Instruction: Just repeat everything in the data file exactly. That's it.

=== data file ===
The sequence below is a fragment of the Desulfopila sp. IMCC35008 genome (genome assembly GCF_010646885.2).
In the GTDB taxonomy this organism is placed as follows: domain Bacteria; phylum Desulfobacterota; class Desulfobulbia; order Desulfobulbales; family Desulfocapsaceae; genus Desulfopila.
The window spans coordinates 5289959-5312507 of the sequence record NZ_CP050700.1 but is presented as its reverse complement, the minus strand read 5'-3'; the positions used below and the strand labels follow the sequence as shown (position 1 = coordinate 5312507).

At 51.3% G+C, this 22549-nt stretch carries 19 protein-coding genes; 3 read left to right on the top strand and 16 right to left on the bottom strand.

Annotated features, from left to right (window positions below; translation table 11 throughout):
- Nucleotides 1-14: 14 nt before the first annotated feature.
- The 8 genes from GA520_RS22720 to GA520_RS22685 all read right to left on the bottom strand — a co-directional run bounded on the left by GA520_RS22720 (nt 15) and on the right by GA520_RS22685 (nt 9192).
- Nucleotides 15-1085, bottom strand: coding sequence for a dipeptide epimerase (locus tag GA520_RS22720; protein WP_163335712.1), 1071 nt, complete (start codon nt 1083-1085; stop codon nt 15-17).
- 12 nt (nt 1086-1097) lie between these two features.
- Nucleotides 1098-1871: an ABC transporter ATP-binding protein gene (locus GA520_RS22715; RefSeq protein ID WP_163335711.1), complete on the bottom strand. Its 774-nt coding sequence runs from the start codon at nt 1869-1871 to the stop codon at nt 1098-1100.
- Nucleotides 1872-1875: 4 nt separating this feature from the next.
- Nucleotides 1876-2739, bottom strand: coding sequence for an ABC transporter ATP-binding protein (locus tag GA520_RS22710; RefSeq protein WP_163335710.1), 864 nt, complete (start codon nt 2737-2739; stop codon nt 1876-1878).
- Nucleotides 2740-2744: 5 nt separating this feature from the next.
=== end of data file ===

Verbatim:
The sequence below is a fragment of the Desulfopila sp. IMCC35008 genome (genome assembly GCF_010646885.2).
In the GTDB taxonomy this organism is placed as follows: domain Bacteria; phylum Desulfobacterota; class Desulfobulbia; order Desulfobulbales; family Desulfocapsaceae; genus Desulfopila.
The window spans coordinates 5289959-5312507 of the sequence record NZ_CP050700.1 but is presented as its reverse complement, the minus strand read 5'-3'; the positions used below and the strand labels follow the sequence as shown (position 1 = coordinate 5312507).

At 51.3% G+C, this 22549-nt stretch carries 19 protein-coding genes; 3 read left to right on the top strand and 16 right to left on the bottom strand.

Annotated features, from left to right (window positions below; translation table 11 throughout):
- Nucleotides 1-14: 14 nt before the first annotated feature.
- The 8 genes from GA520_RS22720 to GA520_RS22685 all read right to left on the bottom strand — a co-directional run bounded on the left by GA520_RS22720 (nt 15) and on the right by GA520_RS22685 (nt 9192).
- Nucleotides 15-1085, bottom strand: coding sequence for a dipeptide epimerase (locus tag GA520_RS22720; protein WP_163335712.1), 1071 nt, complete (start codon nt 1083-1085; stop codon nt 15-17).
- 12 nt (nt 1086-1097) lie between these two features.
- Nucleotides 1098-1871: an ABC transporter ATP-binding protein gene (locus GA520_RS22715; RefSeq protein ID WP_163335711.1), complete on the bottom strand. Its 774-nt coding sequence runs from the start codon at nt 1869-1871 to the stop codon at nt 1098-1100.
- Nucleotides 1872-1875: 4 nt separating this feature from the next.
- Nucleotides 1876-2739, bottom strand: coding sequence for an ABC transporter ATP-binding protein (locus tag GA520_RS22710; RefSeq protein WP_163335710.1), 864 nt, complete (start codon nt 2737-2739; stop codon nt 1876-1878).
- Nucleotides 2740-2744: 5 nt separating this feature from the next.